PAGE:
Although the ramps spurred the design session, removing them will take years. Yet the federal funding creates momentum and bodes well for the entire project. The charrette also explored a wide range of short- and mid-term revitalization ideas.
Moving the Farmers Market
“Smaller concepts in this proposal can be implemented quickly, starting with the redesign of E. Mishawaka Avenue, the redevelopment of the YMCA property, and potentially the relocation of the Farmers Market,” according to the design team. A new Farmers Market building would require public and private investment.
The existing Farmer’s Market is very popular, but the building is undistinguished. “The current market building is surrounded by surface parking lots, and the structure is in need of updates,” the design team notes. A relocation to face East Mishawaka Avenue is proposed, to better connect the market to the retail core of the district. Designers sought to save existing buildings when possible, but in some cases the larger vision prevailed. The proposed market is still utilitarian, but with a closer physical connection to other nearby assets. “It’s a beloved place—a hundred years old,” says Cusato. “We would love to see it also engaged with the city.” South Bend could move forward in the near term with purchasing of property and other steps.
Many proposals could be implemented independently of the ramp removal. Missing middle housing mapped out in the plan incorporates an idea that looks brilliant, at least on paper. The district includes a thin strip of vacant land between two alleys that extends for several blocks. The team proposes “infill mews housing” that would front a pedestrian pathway, punctuated by small greens. Inspired by the successful Daybreak Mews in Utah and similar projects, this concept enables intimate, human-scale housing in the district.
Repairing the streets
The urban renewal damaged the street network. “The goal of the proposed street network is not only to remove the existing freeway-like ramp infrastructure, but also to repair the damage to the surrounding streets caused by the intervention of the ramps,” the report explains. Existing streets, “largely devoid of traffic until occasional cars speed through,” include these characteristics:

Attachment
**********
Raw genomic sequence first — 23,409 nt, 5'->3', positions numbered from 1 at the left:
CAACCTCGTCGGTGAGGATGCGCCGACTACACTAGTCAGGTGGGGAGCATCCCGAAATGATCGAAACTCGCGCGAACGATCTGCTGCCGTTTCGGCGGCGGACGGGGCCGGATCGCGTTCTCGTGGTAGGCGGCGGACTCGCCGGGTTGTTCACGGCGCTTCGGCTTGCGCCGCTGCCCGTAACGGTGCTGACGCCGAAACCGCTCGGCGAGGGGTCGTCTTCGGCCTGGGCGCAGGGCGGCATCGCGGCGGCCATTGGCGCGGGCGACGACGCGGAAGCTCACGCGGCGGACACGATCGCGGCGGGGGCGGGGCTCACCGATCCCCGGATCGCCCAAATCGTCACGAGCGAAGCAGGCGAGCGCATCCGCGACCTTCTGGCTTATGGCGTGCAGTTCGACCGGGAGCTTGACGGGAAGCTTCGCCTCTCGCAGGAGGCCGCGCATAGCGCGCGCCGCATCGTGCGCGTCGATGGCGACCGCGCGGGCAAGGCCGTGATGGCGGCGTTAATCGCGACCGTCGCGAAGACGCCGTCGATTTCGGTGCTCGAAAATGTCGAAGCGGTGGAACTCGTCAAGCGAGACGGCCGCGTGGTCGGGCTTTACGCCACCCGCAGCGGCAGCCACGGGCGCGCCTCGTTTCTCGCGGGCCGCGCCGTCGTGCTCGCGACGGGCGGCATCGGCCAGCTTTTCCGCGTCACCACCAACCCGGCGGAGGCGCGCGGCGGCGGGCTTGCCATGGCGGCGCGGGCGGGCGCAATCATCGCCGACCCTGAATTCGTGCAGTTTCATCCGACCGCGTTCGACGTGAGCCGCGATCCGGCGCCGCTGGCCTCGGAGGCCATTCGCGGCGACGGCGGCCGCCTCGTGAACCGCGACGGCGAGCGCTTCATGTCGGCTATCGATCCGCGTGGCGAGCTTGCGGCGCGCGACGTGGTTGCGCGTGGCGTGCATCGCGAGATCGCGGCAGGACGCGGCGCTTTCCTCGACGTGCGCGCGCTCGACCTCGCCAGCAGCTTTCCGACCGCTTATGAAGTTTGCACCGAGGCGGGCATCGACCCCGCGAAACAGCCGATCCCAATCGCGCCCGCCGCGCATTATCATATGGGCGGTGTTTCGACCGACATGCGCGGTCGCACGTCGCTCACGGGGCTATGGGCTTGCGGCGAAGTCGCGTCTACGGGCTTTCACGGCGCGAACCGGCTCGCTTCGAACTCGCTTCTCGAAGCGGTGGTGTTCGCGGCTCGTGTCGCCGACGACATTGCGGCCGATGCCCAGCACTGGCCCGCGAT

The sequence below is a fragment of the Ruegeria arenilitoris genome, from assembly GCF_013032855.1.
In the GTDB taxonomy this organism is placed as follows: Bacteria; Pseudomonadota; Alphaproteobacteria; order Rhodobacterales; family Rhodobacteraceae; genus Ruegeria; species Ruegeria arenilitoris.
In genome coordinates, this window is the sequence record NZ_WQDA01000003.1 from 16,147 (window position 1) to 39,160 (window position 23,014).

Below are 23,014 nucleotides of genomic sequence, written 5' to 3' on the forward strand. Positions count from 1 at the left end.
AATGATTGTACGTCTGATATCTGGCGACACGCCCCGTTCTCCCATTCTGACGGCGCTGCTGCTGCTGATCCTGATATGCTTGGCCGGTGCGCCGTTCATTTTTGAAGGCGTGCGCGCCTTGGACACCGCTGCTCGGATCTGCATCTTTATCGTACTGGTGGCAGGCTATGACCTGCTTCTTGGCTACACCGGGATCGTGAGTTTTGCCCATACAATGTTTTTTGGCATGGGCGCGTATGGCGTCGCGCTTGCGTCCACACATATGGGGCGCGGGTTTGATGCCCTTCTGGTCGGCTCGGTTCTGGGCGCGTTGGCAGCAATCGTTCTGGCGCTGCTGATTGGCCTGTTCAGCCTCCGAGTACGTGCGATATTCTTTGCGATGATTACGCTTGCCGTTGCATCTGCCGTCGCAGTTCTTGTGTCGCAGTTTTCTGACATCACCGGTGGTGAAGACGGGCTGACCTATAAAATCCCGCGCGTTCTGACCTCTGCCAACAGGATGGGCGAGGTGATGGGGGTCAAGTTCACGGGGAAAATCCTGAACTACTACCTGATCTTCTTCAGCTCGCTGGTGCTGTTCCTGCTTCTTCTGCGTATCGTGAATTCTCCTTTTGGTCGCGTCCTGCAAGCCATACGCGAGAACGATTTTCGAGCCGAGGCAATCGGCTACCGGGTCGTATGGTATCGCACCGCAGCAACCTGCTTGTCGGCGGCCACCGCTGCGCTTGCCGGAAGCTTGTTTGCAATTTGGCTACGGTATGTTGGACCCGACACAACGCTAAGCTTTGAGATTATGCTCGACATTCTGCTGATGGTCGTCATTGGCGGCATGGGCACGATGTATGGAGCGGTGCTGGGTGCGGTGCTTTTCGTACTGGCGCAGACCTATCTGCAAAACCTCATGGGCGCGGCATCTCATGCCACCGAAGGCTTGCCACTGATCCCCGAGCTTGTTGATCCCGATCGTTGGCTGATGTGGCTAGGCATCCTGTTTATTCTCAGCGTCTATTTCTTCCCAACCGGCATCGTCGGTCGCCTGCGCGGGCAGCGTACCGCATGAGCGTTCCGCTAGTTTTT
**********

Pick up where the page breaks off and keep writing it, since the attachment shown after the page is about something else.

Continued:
- Wide lanes make it easier for cars to speed.
- Green freeway-like signage encourages drivers to speed up to merge into traffic, even when there is no traffic to merge into.
- Many streets lack protected sidewalks.
“The proposed design addresses these issues by creating a network of narrow, interconnected, multimodal streets that are safe for both cars and pedestrians,” the report explains, noting that the street design determines traffic flow, pedestrian safety, and available parking.
The plan lays out a strategy for improved public space, to be implemented over many years. “This masterplan builds on the existing trail and park system by introducing an open space network that extends along the river and pulls nature into the adjoining neighborhoods.” The riverwalk is regional infrastructure, traversing three cities and two states. All of the cities are engaging and activating their waterfronts. Everywhere these investments have taken place, good things are happening in nearby neighborhoods.
In addition to investment, the team identified where policy changes are needed. The city recently adopted a form-based code, which provides an excellent foundation for this work—with some tweaks suggested by the team. “We propose a revision to the zoning code for this district that sets zones by street and block rather than lot-by-lot. Further, we recommend edits to the definitions of building types to clarify the types permitted in each area,” the team explains.
The $2.4 million federal allocation was one of 166 RAISE (Rebuilding American Infrastructure with Sustainability and Equity) grants, which gave $2.2 billion for infrastructure projects around the US. The City of South Bend, just above 100,000 in population, has slowly begun to grow again, partly as a result of investment downtown, in neighborhoods, and in the public realm. The Farmers Market District has the potential to grow for decades, without displacement of residents, through an urban design centered on human-scale placemaking.